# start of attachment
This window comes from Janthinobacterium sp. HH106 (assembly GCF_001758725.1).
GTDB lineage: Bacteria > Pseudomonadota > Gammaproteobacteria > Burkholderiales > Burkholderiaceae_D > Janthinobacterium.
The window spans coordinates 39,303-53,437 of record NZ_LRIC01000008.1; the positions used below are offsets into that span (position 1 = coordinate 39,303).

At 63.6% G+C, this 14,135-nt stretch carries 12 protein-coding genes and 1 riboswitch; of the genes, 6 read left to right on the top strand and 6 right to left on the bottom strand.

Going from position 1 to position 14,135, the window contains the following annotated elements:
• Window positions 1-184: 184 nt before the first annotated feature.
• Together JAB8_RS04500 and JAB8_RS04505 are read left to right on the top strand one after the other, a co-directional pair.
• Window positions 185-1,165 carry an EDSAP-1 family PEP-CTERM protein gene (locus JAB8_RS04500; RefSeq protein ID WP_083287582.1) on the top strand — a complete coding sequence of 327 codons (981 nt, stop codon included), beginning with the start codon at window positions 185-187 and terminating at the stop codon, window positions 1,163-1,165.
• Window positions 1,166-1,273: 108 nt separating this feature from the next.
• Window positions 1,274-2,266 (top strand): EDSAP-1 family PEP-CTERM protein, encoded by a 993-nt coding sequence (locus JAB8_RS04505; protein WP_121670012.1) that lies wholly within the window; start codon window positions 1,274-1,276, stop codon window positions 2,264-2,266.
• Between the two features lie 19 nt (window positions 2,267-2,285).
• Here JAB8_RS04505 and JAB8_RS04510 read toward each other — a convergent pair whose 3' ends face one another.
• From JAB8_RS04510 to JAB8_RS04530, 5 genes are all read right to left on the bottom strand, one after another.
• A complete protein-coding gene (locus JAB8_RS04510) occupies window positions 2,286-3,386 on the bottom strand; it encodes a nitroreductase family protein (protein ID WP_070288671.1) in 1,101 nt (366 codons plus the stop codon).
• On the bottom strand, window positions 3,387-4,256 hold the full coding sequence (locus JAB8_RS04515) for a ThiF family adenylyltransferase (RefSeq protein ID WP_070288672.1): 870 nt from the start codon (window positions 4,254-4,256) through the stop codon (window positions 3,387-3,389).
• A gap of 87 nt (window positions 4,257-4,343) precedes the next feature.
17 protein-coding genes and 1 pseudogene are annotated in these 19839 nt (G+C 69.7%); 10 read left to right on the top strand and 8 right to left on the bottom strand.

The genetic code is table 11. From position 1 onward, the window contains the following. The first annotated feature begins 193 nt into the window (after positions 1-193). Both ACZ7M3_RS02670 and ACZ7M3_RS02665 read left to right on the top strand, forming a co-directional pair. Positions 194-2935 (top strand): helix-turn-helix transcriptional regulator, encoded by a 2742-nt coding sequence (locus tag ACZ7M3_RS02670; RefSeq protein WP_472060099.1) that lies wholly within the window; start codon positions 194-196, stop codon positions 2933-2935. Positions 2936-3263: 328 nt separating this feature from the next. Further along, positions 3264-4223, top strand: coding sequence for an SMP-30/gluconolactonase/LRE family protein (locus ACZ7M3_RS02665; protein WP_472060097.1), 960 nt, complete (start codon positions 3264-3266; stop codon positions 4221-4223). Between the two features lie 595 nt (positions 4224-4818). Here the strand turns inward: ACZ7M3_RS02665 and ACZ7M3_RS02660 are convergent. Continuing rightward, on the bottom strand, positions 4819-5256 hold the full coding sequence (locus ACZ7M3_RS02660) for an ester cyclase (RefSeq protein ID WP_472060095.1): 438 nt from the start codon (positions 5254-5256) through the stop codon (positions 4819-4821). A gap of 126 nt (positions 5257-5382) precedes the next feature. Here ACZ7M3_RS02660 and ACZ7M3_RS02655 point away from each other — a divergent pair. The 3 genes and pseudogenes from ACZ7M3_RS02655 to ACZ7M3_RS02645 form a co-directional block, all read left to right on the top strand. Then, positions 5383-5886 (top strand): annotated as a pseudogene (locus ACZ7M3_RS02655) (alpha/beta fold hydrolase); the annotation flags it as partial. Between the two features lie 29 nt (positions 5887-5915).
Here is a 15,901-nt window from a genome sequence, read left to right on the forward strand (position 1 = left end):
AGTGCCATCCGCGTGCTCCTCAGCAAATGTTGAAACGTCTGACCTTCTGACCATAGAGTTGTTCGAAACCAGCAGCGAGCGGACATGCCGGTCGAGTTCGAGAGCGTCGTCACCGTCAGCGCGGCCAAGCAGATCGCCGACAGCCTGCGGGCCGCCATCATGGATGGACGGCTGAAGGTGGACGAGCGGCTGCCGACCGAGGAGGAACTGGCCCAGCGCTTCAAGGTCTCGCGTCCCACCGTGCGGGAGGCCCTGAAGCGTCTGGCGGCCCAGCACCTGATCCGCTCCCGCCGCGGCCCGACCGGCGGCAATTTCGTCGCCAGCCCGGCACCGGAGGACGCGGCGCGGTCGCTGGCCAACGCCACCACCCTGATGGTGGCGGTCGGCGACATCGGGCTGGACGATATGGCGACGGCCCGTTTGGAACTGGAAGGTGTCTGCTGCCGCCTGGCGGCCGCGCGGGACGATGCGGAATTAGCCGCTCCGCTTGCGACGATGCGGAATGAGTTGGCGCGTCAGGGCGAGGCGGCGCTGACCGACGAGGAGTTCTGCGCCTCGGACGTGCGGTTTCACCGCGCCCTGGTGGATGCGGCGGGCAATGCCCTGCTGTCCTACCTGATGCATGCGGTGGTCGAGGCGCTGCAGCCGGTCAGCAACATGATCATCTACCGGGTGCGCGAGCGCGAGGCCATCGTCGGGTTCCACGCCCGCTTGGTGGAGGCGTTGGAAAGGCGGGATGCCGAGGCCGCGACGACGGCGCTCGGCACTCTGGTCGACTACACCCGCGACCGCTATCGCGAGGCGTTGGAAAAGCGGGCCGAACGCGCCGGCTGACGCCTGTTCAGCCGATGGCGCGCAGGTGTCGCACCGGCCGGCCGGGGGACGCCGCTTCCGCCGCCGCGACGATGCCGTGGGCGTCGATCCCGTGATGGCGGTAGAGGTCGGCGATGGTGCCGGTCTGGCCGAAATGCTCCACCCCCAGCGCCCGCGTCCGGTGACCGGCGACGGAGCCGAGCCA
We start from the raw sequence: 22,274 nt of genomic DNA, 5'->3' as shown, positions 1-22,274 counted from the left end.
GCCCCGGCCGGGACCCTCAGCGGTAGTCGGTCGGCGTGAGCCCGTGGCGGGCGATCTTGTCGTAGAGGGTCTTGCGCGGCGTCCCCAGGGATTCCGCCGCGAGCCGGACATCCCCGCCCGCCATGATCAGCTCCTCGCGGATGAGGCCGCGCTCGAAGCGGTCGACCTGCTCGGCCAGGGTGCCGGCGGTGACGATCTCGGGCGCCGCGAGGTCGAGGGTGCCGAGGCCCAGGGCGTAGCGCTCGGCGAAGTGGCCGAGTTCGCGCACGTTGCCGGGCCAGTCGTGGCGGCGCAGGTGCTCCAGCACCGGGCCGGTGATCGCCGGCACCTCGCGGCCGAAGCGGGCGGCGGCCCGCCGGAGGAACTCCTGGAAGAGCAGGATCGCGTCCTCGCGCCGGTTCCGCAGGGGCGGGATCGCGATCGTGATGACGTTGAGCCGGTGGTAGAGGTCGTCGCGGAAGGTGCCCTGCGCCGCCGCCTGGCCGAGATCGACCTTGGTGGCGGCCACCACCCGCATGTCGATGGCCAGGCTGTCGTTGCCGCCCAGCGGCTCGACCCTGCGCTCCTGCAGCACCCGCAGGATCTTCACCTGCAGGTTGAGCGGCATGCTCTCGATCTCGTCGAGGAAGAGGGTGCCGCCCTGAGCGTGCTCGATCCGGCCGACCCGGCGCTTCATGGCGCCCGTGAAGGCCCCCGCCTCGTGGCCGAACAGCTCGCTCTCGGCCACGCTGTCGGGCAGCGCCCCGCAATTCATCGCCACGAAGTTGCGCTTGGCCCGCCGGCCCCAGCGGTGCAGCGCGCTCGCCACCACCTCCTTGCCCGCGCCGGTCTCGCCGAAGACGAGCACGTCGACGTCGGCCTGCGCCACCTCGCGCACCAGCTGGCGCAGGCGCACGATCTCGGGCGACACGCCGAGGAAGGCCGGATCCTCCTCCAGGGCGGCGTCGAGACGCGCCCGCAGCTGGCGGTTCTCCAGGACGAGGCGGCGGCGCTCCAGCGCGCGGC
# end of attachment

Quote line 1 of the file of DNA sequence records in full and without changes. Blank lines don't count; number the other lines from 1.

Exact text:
This window comes from Janthinobacterium sp. HH106 (assembly GCF_001758725.1).